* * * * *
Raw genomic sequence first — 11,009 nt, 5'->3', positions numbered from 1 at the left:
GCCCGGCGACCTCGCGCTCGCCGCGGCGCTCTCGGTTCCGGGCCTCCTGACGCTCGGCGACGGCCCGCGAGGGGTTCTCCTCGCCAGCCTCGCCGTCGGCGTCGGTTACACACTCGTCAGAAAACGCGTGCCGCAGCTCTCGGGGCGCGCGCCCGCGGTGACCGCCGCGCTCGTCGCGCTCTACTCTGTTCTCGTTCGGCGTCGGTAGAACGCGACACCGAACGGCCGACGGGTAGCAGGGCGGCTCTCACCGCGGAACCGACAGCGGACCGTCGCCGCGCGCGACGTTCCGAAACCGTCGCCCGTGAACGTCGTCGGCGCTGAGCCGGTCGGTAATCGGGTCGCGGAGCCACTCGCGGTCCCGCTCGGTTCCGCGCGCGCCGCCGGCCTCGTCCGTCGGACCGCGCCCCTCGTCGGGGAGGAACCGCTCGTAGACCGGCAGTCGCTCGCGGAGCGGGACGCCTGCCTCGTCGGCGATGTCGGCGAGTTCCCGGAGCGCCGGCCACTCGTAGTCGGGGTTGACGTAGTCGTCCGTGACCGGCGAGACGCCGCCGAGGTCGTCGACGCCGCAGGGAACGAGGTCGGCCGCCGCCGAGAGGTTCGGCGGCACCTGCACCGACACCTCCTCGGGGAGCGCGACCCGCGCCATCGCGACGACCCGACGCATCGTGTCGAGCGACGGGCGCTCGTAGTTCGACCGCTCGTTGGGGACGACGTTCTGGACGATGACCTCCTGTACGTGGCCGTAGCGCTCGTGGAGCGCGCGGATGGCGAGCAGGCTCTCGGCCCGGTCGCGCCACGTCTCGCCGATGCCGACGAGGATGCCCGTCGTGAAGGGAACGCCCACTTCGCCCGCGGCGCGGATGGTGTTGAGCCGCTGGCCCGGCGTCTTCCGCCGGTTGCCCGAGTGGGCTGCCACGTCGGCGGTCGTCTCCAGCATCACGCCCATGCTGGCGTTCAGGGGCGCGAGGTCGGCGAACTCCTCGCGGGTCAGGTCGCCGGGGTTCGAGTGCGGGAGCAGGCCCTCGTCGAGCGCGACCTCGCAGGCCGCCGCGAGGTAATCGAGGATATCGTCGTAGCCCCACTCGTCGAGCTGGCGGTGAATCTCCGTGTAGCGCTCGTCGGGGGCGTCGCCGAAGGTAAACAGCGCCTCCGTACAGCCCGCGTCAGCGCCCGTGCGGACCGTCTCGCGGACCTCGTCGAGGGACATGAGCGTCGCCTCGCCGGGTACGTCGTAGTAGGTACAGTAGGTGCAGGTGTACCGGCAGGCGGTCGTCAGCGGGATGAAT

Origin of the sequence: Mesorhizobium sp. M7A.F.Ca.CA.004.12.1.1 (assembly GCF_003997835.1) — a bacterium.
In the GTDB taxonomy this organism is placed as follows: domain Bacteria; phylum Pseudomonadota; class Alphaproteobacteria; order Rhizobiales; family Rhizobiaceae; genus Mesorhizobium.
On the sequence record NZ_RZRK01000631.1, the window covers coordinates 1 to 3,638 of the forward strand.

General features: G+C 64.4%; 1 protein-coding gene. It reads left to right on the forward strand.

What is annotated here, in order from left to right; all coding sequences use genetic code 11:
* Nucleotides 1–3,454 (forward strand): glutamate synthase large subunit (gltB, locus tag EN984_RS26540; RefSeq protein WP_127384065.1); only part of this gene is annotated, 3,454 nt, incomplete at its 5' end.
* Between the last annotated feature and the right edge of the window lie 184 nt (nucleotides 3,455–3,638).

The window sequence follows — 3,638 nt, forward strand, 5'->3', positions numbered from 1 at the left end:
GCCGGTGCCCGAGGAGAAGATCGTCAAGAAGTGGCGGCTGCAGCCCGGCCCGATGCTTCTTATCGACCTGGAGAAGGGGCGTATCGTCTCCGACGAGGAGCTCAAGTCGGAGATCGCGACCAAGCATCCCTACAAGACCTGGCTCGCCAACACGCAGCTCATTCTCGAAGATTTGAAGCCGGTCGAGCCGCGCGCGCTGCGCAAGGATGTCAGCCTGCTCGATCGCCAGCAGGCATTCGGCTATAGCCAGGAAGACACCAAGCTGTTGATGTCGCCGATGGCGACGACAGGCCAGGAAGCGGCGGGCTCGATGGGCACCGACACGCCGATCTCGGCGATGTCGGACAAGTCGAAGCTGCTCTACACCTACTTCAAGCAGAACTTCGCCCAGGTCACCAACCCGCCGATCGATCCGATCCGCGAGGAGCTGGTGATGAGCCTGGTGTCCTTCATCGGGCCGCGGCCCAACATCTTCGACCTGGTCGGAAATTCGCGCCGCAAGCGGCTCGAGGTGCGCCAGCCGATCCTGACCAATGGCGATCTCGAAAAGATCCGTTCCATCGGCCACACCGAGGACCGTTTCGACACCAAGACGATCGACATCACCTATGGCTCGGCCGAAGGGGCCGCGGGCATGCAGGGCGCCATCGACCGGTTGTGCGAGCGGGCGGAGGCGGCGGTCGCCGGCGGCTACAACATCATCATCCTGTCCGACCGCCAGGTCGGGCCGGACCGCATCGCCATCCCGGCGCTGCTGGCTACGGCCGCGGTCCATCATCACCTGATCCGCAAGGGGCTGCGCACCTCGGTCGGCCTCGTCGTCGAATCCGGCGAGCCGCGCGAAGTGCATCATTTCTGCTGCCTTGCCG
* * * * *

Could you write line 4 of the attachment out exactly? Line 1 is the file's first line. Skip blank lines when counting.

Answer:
In the GTDB taxonomy this organism is placed as follows: domain Bacteria; phylum Pseudomonadota; class Alphaproteobacteria; order Rhizobiales; family Rhizobiaceae; genus Mesorhizobium.